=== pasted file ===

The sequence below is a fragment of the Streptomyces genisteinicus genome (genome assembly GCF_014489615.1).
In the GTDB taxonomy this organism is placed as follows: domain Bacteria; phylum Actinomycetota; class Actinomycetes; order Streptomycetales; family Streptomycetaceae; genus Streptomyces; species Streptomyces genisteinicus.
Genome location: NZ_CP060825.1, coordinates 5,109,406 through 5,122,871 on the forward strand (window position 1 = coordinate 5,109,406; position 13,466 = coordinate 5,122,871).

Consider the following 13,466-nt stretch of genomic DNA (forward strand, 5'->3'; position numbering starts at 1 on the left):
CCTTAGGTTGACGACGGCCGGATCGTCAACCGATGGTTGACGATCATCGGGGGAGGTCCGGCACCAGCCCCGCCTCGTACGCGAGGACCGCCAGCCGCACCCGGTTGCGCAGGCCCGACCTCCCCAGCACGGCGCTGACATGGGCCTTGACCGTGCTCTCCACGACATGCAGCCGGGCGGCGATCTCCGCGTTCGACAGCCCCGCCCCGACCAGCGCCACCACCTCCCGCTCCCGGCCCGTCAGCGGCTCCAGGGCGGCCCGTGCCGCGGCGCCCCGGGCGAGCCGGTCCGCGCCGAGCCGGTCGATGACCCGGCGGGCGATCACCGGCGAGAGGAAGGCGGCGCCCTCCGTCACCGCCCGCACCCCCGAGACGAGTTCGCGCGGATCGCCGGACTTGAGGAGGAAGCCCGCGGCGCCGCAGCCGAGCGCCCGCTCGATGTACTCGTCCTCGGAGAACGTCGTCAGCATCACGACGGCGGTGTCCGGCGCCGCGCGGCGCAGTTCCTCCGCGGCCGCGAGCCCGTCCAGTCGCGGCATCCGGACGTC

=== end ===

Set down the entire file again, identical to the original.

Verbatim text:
The sequence below is a fragment of the Streptomyces genisteinicus genome (genome assembly GCF_014489615.1).
In the GTDB taxonomy this organism is placed as follows: domain Bacteria; phylum Actinomycetota; class Actinomycetes; order Streptomycetales; family Streptomycetaceae; genus Streptomyces; species Streptomyces genisteinicus.
Genome location: NZ_CP060825.1, coordinates 5,109,406 through 5,122,871 on the forward strand (window position 1 = coordinate 5,109,406; position 13,466 = coordinate 5,122,871).

Consider the following 13,466-nt stretch of genomic DNA (forward strand, 5'->3'; position numbering starts at 1 on the left):
CCTTAGGTTGACGACGGCCGGATCGTCAACCGATGGTTGACGATCATCGGGGGAGGTCCGGCACCAGCCCCGCCTCGTACGCGAGGACCGCCAGCCGCACCCGGTTGCGCAGGCCCGACCTCCCCAGCACGGCGCTGACATGGGCCTTGACCGTGCTCTCCACGACATGCAGCCGGGCGGCGATCTCCGCGTTCGACAGCCCCGCCCCGACCAGCGCCACCACCTCCCGCTCCCGGCCCGTCAGCGGCTCCAGGGCGGCCCGTGCCGCGGCGCCCCGGGCGAGCCGGTCCGCGCCGAGCCGGTCGATGACCCGGCGGGCGATCACCGGCGAGAGGAAGGCGGCGCCCTCCGTCACCGCCCGCACCCCCGAGACGAGTTCGCGCGGATCGCCGGACTTGAGGAGGAAGCCCGCGGCGCCGCAGCCGAGCGCCCGCTCGATGTACTCGTCCTCGGAGAACGTCGTCAGCATCACGACGGCGGTGTCCGGCGCCGCGCGGCGCAGTTCCTCCGCGGCCGCGAGCCCGTCCAGTCGCGGCATCCGGACGTC